Several risk factors might occur before or during pregnancy that can increase the likelihood of your pregnancy ending in a miscarriage. Some of these are things that you may have no control over, such as age or certain diseases. Other risk factors for pregnancy loss you do have some control over, like life style choices. Here are some facts from our Miscarriage and Pregnancy Loss Guide
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It has long been known that some chronic diseases lead to an increased rate of pregnancy loss. Women who have chronic hypertension or diabetes can have more risk factors in pregnancy that can include miscarriage. There are some other medical reasons why miscarriage might be more likely in your case.
Smoking can reduce the oxygen to the baby and cause chromosomal abnormalities in early pregnancy
or other pregnancy related problems like low birth weigh and placenta previa
. Even second hand smoke can have detrimental effects on your baby.
Studies go back and forth on whether or not to blame caffeine in pregnancy loss. Some recent studies indicate that higher levels of caffeine might play a part in pregnancy. Some mothers feel like this is one risk factor that they can control, so they do.
Take a look at some of the research and studies on stress and pregnancy loss. While we all feel stress, how much stress in pregnancy is enough stress to be a problem?
The most common place for a pregnant woman to be exposed to toxic chemicals is at work. Some chemicals are harmful and some aren't. Knowing what you are working with, discussing it will your practitioner and your boss are important factors to preventing toxic chemical related pregnancy loss.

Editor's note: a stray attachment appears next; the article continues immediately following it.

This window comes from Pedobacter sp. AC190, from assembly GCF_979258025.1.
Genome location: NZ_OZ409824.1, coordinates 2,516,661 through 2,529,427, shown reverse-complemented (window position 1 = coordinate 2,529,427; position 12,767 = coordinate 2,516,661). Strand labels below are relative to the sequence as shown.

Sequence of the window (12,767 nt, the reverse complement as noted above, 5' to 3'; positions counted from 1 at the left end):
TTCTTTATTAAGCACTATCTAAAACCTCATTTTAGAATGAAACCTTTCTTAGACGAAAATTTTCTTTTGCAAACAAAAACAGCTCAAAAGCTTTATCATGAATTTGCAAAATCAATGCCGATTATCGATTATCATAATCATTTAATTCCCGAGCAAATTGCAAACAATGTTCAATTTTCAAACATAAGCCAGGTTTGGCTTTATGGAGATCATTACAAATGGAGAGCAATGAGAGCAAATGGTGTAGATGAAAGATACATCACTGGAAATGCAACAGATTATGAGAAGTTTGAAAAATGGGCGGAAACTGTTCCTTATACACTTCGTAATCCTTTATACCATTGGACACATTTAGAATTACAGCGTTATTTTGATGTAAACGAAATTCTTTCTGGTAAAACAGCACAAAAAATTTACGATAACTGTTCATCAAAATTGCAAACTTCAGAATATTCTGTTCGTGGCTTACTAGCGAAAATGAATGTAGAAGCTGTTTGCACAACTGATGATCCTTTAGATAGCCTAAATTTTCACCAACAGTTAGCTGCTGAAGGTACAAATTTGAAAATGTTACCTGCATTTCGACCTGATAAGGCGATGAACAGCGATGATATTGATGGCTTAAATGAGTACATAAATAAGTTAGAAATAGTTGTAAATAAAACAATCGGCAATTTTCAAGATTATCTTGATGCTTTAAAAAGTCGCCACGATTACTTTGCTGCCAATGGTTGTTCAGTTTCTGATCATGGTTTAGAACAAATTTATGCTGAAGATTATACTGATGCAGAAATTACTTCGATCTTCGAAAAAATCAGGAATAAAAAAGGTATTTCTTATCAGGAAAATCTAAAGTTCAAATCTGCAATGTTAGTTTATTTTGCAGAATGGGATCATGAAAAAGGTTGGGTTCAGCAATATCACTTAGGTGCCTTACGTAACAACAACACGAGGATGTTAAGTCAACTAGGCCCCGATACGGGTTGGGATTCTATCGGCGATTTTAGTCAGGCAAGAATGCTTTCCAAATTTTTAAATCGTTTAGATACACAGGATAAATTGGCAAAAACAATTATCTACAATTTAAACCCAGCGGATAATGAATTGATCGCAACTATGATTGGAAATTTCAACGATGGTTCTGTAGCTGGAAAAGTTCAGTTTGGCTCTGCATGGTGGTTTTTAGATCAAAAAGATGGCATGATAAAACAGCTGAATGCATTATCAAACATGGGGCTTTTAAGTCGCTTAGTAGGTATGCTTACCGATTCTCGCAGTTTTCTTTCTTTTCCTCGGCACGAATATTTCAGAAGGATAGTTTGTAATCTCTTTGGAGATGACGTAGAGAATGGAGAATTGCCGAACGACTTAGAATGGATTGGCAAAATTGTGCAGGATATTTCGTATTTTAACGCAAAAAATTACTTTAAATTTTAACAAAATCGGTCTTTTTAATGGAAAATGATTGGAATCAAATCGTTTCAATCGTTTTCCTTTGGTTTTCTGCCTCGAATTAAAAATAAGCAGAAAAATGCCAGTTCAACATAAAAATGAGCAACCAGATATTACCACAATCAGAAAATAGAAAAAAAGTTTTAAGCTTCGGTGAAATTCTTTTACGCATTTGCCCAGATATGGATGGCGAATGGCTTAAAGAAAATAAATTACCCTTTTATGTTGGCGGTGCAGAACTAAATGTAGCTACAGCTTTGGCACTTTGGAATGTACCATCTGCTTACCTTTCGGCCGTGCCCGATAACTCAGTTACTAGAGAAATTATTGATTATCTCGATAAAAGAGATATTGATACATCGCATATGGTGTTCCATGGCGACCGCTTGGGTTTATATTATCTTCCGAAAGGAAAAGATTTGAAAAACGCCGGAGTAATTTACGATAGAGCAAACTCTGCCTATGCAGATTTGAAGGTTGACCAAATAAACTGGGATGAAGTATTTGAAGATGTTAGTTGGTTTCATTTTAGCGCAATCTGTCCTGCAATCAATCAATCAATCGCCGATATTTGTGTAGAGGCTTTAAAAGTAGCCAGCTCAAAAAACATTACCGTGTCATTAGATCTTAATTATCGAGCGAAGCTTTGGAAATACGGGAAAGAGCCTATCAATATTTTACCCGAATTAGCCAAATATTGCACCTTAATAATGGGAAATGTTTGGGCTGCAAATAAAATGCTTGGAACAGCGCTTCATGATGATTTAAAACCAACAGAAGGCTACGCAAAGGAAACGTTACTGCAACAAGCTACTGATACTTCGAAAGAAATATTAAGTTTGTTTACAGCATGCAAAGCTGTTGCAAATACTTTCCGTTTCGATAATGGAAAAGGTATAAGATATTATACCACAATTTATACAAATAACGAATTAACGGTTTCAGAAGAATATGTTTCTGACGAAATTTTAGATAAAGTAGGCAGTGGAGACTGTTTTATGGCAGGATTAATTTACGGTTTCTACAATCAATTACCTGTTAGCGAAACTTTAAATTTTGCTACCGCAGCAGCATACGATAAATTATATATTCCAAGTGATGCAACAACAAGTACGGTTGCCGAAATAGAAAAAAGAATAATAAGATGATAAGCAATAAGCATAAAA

Alcohol and miscarriage are something many people put together. One night of wild drinking before you knew you were pregnant is unlikely to cause a miscarriage, though any drinking can potentially cause fetal alcohol effects (FAE) or the more severe fetal alcohol syndrome (FAS). When it comes to miscarriage, drinking five or more drinks per week is more the issue.
Is miscarriage caused by low folic acid intake or chromosomal abnormalities caused from low folic acid intake? Read more about this perplexing chicken and egg question.
In addition to the risks of chromosomal abnormalities due to "older" eggs, there is also the likelihood that women over 35 have chronic conditions.
Having a weight problem can influence your risks for miscarriage, both being underweight or obese. You should talk to your practitioner about these risk factors.
Having had a previous miscarriage can increase the likelihood that you will miscarry again
. The factors that can repeat might be anatomical, hormonal or genetic. Has your practitioner screened you for repeating factors?